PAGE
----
Visitors will see a remarkable number of different Florida landscapes here, with elevations ranging from five feet above mean sea level at points along Black Creek to 90 feet above mean sea level on the sandhills. Some areas within the conservation area are classified as being imperiled in Florida because of their rarity and vulnerability to natural or man-made factors. Consisting primarily of pine Flatwoods, sandhills, and wetlands, this property’s most distinctive characteristics are the seepage slopes and steep ravines that result from a series of naturally eroding seepage streams. These sensitive ecosystems support a wide variety of native aquatic and wetland-dependent species. About 2.7 miles of the south shore of Black Creek is protected to maintain the important recharge functions of the upland sandhill community.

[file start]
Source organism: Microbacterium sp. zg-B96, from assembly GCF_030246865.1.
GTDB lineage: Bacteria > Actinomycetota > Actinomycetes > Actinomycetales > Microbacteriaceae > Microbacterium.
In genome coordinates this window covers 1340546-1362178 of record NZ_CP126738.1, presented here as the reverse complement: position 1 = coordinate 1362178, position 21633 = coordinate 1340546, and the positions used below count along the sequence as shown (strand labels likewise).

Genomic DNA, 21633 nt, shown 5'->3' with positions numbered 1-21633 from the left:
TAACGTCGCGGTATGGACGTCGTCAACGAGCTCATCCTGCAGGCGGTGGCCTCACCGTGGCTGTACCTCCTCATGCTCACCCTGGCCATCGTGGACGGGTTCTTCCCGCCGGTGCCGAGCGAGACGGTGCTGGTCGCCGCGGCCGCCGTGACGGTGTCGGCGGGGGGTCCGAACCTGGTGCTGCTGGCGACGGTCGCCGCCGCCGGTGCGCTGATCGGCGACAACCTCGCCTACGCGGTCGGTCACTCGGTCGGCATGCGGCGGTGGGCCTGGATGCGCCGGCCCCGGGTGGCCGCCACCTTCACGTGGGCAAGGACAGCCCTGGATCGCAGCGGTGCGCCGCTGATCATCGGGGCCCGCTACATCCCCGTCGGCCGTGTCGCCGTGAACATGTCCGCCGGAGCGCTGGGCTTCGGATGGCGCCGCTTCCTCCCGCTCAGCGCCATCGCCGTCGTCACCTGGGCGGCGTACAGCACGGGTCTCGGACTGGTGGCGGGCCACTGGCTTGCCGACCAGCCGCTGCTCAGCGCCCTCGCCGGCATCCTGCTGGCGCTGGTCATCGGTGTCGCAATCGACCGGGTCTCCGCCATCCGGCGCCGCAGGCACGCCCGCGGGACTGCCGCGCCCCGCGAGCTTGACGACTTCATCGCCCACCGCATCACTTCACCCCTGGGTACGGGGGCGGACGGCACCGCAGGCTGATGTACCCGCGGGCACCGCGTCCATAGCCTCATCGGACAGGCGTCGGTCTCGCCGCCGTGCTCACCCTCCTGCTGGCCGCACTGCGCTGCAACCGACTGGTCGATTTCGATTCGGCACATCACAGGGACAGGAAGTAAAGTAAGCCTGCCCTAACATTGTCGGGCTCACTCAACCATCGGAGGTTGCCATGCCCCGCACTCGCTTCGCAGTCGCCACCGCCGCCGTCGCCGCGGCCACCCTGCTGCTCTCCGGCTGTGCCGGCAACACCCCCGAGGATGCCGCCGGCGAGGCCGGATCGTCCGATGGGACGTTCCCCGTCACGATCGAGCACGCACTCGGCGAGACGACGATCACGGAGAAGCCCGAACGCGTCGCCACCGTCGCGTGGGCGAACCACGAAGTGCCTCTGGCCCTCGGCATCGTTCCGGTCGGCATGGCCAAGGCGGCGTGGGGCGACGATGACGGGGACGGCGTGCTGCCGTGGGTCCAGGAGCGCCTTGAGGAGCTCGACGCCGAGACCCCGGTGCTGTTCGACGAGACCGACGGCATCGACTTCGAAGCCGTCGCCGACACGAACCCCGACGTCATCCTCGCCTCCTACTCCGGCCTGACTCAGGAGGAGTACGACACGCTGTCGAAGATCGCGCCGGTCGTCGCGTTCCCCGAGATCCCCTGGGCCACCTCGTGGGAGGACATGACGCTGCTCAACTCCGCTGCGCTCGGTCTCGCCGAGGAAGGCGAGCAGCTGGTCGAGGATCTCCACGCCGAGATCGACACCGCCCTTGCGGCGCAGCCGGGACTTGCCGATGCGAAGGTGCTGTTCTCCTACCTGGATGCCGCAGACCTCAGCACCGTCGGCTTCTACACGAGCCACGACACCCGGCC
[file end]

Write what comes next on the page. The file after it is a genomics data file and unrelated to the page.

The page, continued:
One of the special highlights of this property is its ravine system, which is almost a mile in length and almost 95 feet deep. Ravines are created when an underground soil layer, typically comprised of a dense clay, prevents rainwater from percolating downward through the soil layers and into the water table and instead forces the water to move laterally across the landscape, creating natural erosion that begins as a small gully and over time grows into a large ravine. Additionally, one of the features not to be missed at Black Creek Ravines is the spectacular overlook of Black Creek. The bluff stands almost 30 feet above the creek, an elevation that is rarely seen in Florida and provides a breath-taking view of the creek.